Sunday, June 8, 2014

The sacred and the mundane

My family was recently visiting a (Catholic) medieval gothic cathedral in Europe, when it turned out it was time for the weekly organ concert. I stopped to listen, and was pleased to see (from the program afterwards) that the final two pieces were, in fact, by J.S. Bach. The organ was obviously the finest in town and for miles around.

Alas, less than 10% of the audience was under 40. That's probably true for most churches in Europe — and many I’ve seen in the U.S., too.

Still, it reminds me of a time — less than a generation ago — where church music was something unique. In the medium-sized church (ca. 200 ASA) in the medium-sized town (perhaps 80,000) where we worshipped, the best organist in town was at our church. I’d hazard to say that 4 of the 5 best organists in town were at our church. And the church where I grew up in a big city, the organist (and choir director) had one of the best music jobs in town.

We also had the best organ in town. It was nothing compared to the organ we visited (which apparently still has pipes from the 16th to 18th centuries), but it was obviously better than any organ that anyone had at home.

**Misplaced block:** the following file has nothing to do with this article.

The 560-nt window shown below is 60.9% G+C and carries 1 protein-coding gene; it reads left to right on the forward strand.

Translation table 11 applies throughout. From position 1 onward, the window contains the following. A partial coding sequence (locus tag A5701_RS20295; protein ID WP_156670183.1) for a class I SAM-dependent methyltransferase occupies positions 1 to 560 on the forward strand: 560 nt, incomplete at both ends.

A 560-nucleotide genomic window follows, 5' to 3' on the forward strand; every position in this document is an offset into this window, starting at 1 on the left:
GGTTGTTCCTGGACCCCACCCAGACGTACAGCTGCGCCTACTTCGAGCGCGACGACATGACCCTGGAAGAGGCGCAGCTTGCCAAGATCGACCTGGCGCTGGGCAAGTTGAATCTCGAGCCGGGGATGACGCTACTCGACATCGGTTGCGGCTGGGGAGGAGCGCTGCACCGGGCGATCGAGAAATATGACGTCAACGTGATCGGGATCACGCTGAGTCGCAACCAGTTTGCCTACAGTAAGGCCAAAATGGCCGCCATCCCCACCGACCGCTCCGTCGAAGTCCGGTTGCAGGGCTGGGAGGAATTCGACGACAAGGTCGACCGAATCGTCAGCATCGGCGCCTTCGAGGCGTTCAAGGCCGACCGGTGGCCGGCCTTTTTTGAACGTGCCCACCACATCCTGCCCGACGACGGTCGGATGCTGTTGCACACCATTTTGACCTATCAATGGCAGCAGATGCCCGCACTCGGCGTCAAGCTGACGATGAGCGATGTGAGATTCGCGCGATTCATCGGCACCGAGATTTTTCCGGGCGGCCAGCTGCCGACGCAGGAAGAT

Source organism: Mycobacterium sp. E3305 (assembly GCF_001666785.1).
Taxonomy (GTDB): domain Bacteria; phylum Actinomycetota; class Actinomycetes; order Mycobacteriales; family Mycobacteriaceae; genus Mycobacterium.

Today, children and young adults don’t listen to organ music or even classical music in general. Most churches play CCM because they believe that’s what people want, and it’s certainly plausible to conclude that few people are breaking down the door demanding organ music.

The problem is, the praise band is not set apart from the world — it is not only in the world, but (except for the J-word) it’s more or less of the world. Not only is the sound comparable to what you’d hear on the radio or in a bar, but (with one exception) the praise bands I’ve heard aren’t as good (even as the band in the corner dive bar.)

So instead of church music that is the awe-inspiring, sacred, set apart from the world — such as the Messiah or a great organ concert — what we have today is the profane of the ordinary life of the world (to use Durkheim’s formulation). And this profane (i.e. ordinary) music is rather mundane.

I’m not sure I have an answer here, but this seems like yet another reason why many of my most Anglican friends are — as the Episcopal and Anglican denominations teeter around them — skipping Catholicism and heading straight to the Orthodox faith. The liturgy is not my cup of tea, but (like the theology) has retained a millennial-old emphasis of being set apart, of being organized around the holy mysteries, rather than adapting and bending to the contemporary culture.